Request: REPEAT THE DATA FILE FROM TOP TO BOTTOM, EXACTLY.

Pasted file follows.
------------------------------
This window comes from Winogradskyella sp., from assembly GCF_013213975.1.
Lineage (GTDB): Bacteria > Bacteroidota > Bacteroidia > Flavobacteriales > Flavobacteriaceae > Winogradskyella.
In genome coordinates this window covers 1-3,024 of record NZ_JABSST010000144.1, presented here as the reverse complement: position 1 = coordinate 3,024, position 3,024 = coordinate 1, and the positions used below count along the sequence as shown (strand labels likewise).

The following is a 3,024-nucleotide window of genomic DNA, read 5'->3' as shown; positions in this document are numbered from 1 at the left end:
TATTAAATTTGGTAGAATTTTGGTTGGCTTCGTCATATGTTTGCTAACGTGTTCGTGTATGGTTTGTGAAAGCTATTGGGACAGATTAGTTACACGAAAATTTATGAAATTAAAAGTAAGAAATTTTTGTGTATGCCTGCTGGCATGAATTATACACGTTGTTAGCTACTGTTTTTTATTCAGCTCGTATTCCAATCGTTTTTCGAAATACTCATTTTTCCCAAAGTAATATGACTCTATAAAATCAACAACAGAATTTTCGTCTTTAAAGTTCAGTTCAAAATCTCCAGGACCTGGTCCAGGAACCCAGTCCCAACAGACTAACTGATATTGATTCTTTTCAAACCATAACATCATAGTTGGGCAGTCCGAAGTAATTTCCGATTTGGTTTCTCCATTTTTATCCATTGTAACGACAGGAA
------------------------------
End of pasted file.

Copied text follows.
This window comes from Winogradskyella sp., from assembly GCF_013213975.1.
Lineage (GTDB): Bacteria > Bacteroidota > Bacteroidia > Flavobacteriales > Flavobacteriaceae > Winogradskyella.
In genome coordinates this window covers 1-3,024 of record NZ_JABSST010000144.1, presented here as the reverse complement: position 1 = coordinate 3,024, position 3,024 = coordinate 1, and the positions used below count along the sequence as shown (strand labels likewise).

The following is a 3,024-nucleotide window of genomic DNA, read 5'->3' as shown; positions in this document are numbered from 1 at the left end:
TATTAAATTTGGTAGAATTTTGGTTGGCTTCGTCATATGTTTGCTAACGTGTTCGTGTATGGTTTGTGAAAGCTATTGGGACAGATTAGTTACACGAAAATTTATGAAATTAAAAGTAAGAAATTTTTGTGTATGCCTGCTGGCATGAATTATACACGTTGTTAGCTACTGTTTTTTATTCAGCTCGTATTCCAATCGTTTTTCGAAATACTCATTTTTCCCAAAGTAATATGACTCTATAAAATCAACAACAGAATTTTCGTCTTTAAAGTTCAGTTCAAAATCTCCAGGACCTGGTCCAGGAACCCAGTCCCAACAGACTAACTGATATTGATTCTTTTCAAACCATAACATCATAGTTGGGCAGTCCGAAGTAATTTCCGATTTGGTTTCTCCATTTTTATCCATTGTAACGACAGGAA